Jean Baptiste Lucien Baudens, a French military surgeon, born at Aire, Pas-de-Calais, April 3, 1804, died in Paris, Dec. 3, 1857. He founded a hospital in Algiers, in which he taught anatomy and surgery for nine years. He was in most of the African campaigns, and figures in two of Horace Vernet's paintings. In 1841 he became director of the Paris military hospital of instruction, the Val-de-Grace. During the Crimean war he was a member of the sanitary committee of the army. His principal works are: Nouvelle methode dea amputations (Paris, 1842), and La guerre de Crimee, lea campe-ments, lea abria, lea ambulancea, lea hopitaux, etc. (Paris, 1857; 2d ed., 1862; Ger. translation, Kiel, 1864).
Jean Baptiste Madou, a Belgian painter, born in Brussels about 1796. He studied under Ce-lestin Francois, and exhibited in 1835 "The Strolling Musicians" and " The Dealers in Jewelry." He became professor at the royal school, and drawing master to the junior members of the royal family. Among his finest genre pictures are " The Marplots," which was purchased by the government, and " The Entertainment at the Palace," which was much admired at the Paris exhibition of 1855. He also excels as an engraver. Among his designs are those for a work on the " Physiognomy of Society in Europe, from Louis XL to our Days," and lithographed " Belgian Designs and Costumes, Ancient and Modern," and " Scenes in the Lives of Painters of the Flemish and Dutch Schools."
Jean Baptiste Paulin Guerin, a French painter, born in Toulon, March 25, 1783, died in Paris, Jan. 16, 1855. He was the son of a locksmith, and at first made a living as a workman. Having saved enough money to go to Paris, he accepted a menial office in the studio of Gerard, where he secretly executed a large picture, "Cain after the Death of Abel," which was purchased by the government. Among his paintings, some of which are mythological, while most of them are of a religious character, are the "Descent from the Cross," which was presented to the Roman Catholic cathedral in Baltimore, U. S., by Louis XVIII.; "An-chises and Venus," purchased by the French government in 1822; and "Adam and Eve expelled from the Garden of Eden," one of the masterpieces of the French school. He left also many portraits, those of Charles X. and Lamennais among the number.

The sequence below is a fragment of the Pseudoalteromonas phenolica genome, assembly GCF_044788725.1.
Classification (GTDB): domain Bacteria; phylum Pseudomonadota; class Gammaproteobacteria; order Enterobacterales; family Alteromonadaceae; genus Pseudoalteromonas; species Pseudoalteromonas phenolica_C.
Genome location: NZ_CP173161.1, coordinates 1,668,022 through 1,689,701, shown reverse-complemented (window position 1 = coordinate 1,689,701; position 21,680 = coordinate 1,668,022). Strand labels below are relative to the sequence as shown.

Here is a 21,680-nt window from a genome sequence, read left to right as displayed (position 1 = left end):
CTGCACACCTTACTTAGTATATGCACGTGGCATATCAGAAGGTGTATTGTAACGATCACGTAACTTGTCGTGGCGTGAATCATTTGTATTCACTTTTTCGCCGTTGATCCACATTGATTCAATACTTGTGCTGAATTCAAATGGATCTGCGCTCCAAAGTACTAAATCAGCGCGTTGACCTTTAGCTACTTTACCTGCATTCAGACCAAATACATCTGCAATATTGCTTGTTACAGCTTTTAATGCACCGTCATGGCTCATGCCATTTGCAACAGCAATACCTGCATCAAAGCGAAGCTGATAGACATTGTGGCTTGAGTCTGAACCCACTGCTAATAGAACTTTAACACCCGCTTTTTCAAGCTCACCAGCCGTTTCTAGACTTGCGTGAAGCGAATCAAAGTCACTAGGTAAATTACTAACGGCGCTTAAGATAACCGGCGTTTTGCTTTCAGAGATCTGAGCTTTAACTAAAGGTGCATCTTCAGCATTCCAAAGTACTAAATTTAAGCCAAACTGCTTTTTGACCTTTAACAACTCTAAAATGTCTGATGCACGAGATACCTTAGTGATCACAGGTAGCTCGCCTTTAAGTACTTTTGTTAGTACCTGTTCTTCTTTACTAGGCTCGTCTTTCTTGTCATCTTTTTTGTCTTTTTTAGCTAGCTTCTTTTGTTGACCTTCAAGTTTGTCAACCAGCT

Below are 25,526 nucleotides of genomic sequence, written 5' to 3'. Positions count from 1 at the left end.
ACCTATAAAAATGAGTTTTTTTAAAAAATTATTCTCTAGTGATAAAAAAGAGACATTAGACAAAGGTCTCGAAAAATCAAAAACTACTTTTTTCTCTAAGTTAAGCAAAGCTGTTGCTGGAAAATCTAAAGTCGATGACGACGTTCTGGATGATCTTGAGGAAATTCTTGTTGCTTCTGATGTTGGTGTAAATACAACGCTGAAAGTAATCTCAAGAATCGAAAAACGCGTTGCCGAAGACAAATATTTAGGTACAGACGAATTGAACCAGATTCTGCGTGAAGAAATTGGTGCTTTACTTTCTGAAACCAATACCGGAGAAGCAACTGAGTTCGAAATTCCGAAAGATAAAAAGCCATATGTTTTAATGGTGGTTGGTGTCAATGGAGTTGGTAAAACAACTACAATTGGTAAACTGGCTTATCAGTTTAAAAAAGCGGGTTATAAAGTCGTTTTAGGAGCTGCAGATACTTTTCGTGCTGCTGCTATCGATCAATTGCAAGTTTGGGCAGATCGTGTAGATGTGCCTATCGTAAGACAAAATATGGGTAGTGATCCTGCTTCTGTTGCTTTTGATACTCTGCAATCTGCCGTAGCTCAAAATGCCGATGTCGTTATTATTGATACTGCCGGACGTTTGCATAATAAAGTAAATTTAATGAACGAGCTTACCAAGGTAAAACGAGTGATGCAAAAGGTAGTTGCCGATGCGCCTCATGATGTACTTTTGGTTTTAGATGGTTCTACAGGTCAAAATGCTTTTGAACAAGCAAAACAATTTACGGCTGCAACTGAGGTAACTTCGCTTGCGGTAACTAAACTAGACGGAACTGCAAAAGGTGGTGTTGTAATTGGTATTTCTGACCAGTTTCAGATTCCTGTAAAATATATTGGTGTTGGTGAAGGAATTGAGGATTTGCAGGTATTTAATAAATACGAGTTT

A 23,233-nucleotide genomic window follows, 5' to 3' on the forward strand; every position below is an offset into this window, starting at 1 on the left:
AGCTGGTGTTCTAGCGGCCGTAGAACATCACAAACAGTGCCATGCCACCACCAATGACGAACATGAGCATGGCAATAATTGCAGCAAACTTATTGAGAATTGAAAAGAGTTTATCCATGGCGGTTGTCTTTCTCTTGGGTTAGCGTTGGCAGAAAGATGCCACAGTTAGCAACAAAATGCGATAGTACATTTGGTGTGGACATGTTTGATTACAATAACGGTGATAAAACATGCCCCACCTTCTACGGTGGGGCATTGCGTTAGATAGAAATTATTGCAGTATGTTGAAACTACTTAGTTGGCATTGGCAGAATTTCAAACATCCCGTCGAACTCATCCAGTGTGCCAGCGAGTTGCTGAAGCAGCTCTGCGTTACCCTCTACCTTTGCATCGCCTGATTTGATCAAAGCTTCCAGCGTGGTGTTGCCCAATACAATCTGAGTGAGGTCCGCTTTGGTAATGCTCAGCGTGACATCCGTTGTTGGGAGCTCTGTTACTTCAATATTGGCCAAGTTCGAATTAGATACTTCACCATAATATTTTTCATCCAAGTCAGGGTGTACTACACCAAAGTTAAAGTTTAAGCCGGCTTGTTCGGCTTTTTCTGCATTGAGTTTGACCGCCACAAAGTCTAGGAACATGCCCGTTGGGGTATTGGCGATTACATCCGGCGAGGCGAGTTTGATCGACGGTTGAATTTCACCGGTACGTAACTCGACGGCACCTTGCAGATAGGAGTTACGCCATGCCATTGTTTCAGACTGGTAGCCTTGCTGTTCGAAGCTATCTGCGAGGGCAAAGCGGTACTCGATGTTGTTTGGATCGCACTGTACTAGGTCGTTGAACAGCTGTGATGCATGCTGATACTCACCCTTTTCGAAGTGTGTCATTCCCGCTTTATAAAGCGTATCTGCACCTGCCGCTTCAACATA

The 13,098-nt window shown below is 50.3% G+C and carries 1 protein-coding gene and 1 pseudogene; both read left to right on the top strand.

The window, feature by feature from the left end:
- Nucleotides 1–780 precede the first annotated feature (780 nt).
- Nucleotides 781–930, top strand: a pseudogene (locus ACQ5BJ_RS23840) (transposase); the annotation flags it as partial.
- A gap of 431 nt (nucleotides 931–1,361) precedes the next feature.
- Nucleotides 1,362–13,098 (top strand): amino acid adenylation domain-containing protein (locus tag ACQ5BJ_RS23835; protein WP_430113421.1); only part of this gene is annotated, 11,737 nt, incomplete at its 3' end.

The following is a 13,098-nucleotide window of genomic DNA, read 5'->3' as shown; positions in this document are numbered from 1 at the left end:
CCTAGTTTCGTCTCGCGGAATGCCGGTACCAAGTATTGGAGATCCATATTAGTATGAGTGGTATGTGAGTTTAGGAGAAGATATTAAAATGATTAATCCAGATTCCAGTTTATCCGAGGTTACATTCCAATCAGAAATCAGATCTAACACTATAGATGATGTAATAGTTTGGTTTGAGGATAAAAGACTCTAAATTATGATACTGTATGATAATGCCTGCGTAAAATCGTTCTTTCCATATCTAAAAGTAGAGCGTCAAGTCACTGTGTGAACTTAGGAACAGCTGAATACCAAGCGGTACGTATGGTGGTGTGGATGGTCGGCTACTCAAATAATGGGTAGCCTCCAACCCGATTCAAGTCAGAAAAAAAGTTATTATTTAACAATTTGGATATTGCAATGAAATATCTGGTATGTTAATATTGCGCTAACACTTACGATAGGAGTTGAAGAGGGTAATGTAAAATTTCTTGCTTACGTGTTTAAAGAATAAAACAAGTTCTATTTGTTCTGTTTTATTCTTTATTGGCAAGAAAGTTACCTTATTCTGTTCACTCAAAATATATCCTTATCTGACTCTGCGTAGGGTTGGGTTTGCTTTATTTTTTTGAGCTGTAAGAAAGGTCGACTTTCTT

Jean Baptiste Prosper Bressant, a French actor, born at Chalon-sur-Sa6ne, Oct. 24, 1815. He made his debut in Paris in 1835, and after acting for long terms at the Varietes and Gym-nase theatres of that city and in St. Petersburg, he became in 1854 a member of the Comedie Francaise. He has been distinguished as a light comedian both in the modern and the classic drama; also in such parts as Richelieu in Du-mas's Mile, de Belle-Isle.
Jean Baptiste Regnault, baron, a French painter, born in Paris in October, 1754, died there in November, 1829. He began life as a sailor, and subsequently studied in Paris and in Rome, where he was enabled to spend several years by winning in 1776 a first academical prize. His "Education of Achilles" and other works placed him in the front rank of the French school. He was professor at the school of fine arts from 1795 to 1818, when he was transferred to the polytechnic school.